The ESA/JAXA BepiColombo mission has performed its second gravity assist of the planet Mercury, capturing new close-up images as it approaches the planet’s orbit in 2025.
Closest approach occurred at 0944 UTC on June 23, 2022, about 200 km above the planet’s surface. Images from the spacecraft’s three monitoring cameras (MCAMs) were collected during the encounter, along with scientific data from a number of instruments.
“We have completed the second of six Mercury flybys and will return next year for the third before reaching Mercury orbit in 2025,” Emanuela Bordoni, ESA’s BepiColombo deputy director of spacecraft operations, says in a statement. .
Because BepiColombo’s closest approach was on the night side of the planet, the first images illuminating Mercury were taken about five minutes after approach, at a distance of about 800 km. Images were taken for about 40 minutes after close approach as the spacecraft moved away from the planet again.
As BepiColombo flew from nightside to dayside, the Sun seemingly rose above the planet’s cratered surface, casting shadows along the terminator, the boundary between night and day, and highlighting the topography of the terrain in dramatic fashion. .
The images show beautiful details of Mercury, including the Heaney crater, 125 km wide and covered with smooth volcanic plains. It harbors a rare example of a candidate volcano on Mercury, which will be a major target for BepiColombo’s high-resolution image set once in orbit.
Just minutes after closest approach and with the Sun shining from above, Mercury’s largest impact feature, the 1,550 km Caloris Basin. wide came into view for the first time, its highly reflective lavas on its floor making it stand out against the dark background. The volcanic lavas in and around Caloris are thought to postdate the formation of the basin itself by about a hundred million years, and measuring and understanding the compositional differences between them is an important goal for BepiColombo.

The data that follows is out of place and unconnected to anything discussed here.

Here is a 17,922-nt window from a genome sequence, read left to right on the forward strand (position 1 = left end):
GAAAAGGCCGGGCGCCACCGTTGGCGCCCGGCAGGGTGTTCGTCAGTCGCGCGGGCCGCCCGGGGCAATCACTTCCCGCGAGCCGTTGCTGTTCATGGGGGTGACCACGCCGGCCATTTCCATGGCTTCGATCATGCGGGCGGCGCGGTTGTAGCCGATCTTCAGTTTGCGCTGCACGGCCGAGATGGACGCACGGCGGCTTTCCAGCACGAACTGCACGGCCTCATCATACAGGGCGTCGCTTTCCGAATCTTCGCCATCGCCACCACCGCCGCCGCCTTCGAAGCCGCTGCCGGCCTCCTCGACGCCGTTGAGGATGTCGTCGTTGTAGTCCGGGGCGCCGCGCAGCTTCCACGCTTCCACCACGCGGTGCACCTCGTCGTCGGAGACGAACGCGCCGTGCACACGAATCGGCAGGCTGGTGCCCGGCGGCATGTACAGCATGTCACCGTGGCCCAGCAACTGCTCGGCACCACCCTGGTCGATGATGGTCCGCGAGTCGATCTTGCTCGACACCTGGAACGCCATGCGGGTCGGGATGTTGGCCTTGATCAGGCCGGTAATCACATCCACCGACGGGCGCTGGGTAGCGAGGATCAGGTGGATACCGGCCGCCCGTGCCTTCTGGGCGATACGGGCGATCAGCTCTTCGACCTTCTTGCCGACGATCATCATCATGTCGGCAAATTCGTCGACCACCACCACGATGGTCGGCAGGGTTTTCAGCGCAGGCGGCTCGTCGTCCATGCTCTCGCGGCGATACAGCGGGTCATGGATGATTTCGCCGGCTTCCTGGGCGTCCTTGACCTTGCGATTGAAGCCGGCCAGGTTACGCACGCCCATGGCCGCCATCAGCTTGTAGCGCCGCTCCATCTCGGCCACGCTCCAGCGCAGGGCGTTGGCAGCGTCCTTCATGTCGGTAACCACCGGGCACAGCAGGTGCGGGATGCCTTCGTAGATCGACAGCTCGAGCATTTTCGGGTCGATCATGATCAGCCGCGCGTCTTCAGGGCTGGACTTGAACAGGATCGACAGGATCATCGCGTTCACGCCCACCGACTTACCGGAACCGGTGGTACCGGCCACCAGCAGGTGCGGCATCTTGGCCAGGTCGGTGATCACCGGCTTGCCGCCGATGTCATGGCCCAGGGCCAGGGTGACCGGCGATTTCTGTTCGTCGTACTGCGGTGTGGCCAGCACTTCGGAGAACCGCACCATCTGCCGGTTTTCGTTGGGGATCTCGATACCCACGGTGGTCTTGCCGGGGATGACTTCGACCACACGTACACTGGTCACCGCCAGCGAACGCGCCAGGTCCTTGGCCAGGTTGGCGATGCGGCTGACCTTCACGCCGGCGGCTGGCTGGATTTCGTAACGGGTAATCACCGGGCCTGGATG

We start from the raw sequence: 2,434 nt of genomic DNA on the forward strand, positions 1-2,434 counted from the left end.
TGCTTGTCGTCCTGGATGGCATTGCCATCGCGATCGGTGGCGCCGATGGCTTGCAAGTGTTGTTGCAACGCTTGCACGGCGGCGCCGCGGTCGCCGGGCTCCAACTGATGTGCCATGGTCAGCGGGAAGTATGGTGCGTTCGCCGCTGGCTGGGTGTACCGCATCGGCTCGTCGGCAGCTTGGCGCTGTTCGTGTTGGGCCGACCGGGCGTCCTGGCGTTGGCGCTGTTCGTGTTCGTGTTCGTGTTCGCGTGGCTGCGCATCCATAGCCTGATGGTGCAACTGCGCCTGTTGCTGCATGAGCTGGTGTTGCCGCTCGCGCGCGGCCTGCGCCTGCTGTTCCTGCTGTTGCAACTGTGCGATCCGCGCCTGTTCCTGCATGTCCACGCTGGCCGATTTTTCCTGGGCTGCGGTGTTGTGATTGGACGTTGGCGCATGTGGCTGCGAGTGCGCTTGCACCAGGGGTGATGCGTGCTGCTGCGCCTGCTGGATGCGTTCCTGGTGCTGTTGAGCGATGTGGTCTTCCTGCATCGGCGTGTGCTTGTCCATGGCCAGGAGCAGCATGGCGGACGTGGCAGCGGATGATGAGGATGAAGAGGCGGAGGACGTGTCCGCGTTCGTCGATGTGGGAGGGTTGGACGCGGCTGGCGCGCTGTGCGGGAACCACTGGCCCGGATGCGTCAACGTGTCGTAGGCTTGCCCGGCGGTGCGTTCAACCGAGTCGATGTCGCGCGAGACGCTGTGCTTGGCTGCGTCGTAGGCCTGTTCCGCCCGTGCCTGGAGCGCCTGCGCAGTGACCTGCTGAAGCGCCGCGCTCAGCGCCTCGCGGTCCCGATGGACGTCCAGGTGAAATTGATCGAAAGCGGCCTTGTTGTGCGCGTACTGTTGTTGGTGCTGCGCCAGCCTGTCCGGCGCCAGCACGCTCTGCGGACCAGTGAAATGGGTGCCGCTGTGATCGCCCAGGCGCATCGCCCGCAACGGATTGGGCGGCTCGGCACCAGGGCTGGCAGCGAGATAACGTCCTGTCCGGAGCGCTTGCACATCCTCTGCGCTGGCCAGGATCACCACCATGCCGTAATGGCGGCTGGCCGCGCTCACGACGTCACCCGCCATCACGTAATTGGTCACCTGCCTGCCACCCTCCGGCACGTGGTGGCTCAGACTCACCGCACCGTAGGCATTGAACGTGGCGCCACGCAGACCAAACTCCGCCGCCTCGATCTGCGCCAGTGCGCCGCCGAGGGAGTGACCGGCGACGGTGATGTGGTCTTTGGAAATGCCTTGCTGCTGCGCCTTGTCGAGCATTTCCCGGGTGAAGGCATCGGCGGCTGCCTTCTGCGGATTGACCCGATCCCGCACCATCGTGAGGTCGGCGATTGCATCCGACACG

“The images from Mercury flyby 1 were good, but the images from flyby 2 are even better,” said David Rothery of the Open University, who leads ESA’s Mercury Surface and Composition Working Group and is also a member. of the MCAM team. “The images highlight many of the science goals we can address when BepiColombo goes into orbit. I want to understand the volcanic and tectonic history of this amazing planet.”
BepiColombo will be based on data collected by NASA’s Messenger mission that orbited Mercury between 2011 and 2015. BepiColombo’s two science orbiters, ESA’s Mercury Planetary Orbiter and JAXA’s Mercury Magnetospheric Orbiter, will operate from complementary orbits. to study all aspects of the mysterious Mercury, from its core to surface processes, magnetic field and exosphere, to better understand the origin and evolution of a nearby planet. to his mother star.
Although BepiColombo is currently in a ‘stacked’ cruise configuration, which means that many instruments cannot be fully operated during the brief flybys, they are still able to obtain information about the magnetic, plasma and particle environment around the spacecraft, from places that are not normally accessible during an orbital mission.
BepiColombo’s primary science mission will begin in early 2026. It uses nine planetary flybys in total – one on Earth, two on Venus and six on Mercury – along with the spacecraft’s solar electric propulsion system, to help target Mercury’s orbit. Its next flyby of Mercury will take place on June 20, 2023.